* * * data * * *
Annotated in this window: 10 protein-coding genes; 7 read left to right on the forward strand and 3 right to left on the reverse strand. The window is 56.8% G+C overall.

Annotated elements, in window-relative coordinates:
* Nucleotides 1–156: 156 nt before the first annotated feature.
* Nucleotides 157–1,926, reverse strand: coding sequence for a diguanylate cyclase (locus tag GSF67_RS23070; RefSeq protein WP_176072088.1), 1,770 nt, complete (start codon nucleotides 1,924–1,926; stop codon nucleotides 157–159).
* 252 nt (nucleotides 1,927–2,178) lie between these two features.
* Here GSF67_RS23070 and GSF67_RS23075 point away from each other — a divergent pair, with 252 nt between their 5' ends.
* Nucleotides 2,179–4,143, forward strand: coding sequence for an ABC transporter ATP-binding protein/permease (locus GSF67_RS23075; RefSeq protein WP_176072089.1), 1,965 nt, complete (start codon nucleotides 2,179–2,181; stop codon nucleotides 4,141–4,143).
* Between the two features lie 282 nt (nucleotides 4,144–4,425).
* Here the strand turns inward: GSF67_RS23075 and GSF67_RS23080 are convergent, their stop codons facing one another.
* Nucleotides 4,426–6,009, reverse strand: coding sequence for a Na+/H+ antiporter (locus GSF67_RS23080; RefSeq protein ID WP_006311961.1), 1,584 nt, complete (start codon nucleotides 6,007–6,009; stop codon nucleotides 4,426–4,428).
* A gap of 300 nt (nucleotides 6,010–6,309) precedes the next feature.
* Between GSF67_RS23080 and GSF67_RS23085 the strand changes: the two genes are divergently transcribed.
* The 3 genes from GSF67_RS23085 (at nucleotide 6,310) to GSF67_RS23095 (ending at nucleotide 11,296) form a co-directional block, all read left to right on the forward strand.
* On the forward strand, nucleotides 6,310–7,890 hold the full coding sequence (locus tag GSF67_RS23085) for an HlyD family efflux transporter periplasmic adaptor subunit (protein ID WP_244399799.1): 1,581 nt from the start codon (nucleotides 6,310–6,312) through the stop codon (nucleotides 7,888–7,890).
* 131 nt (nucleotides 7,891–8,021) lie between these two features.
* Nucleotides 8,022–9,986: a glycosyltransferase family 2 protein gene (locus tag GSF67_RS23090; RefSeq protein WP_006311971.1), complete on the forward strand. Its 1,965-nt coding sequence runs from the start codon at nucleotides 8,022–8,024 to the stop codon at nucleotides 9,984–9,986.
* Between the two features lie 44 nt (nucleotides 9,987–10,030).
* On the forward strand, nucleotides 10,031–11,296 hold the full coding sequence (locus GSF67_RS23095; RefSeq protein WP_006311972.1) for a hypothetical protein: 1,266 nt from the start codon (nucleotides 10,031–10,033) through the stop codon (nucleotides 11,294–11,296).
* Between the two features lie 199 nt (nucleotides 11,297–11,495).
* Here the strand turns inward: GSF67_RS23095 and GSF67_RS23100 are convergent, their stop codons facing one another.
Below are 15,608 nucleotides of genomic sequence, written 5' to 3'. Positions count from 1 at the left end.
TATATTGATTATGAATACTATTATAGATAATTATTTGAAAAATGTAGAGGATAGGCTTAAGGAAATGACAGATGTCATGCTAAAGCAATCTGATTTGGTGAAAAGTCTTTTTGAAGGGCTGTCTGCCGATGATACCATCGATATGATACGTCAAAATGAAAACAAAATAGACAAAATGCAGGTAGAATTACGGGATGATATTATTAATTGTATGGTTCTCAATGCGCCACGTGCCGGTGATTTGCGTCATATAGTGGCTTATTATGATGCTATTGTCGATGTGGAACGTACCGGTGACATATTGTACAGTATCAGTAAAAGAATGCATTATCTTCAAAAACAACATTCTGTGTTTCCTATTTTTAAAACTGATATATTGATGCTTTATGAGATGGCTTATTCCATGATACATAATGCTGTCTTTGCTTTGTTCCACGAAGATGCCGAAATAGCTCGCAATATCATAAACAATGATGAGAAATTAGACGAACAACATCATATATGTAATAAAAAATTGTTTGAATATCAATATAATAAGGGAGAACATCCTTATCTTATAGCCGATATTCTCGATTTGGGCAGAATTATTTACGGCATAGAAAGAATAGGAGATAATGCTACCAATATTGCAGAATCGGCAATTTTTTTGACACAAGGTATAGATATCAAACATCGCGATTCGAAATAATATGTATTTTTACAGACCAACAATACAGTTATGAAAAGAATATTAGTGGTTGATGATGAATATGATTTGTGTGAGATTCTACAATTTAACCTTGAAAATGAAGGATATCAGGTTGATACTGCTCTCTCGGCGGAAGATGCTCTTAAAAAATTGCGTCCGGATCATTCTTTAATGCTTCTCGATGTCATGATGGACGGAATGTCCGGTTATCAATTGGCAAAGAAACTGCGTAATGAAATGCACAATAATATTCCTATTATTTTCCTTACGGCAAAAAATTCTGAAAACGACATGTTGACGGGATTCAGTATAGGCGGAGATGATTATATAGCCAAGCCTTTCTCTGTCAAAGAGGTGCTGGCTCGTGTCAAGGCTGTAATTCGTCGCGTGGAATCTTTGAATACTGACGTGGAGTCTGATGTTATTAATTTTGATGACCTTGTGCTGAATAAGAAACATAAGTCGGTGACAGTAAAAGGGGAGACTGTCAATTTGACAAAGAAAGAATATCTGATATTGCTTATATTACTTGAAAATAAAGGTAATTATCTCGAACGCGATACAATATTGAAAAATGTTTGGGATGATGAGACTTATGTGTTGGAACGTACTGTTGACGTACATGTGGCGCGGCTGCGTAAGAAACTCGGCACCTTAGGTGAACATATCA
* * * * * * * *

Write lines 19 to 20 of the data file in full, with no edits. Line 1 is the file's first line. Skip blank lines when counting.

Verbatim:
* Between the two features lie 199 nt (nucleotides 11,297–11,495).
* Here the strand turns inward: GSF67_RS23095 and GSF67_RS23100 are convergent, their stop codons facing one another.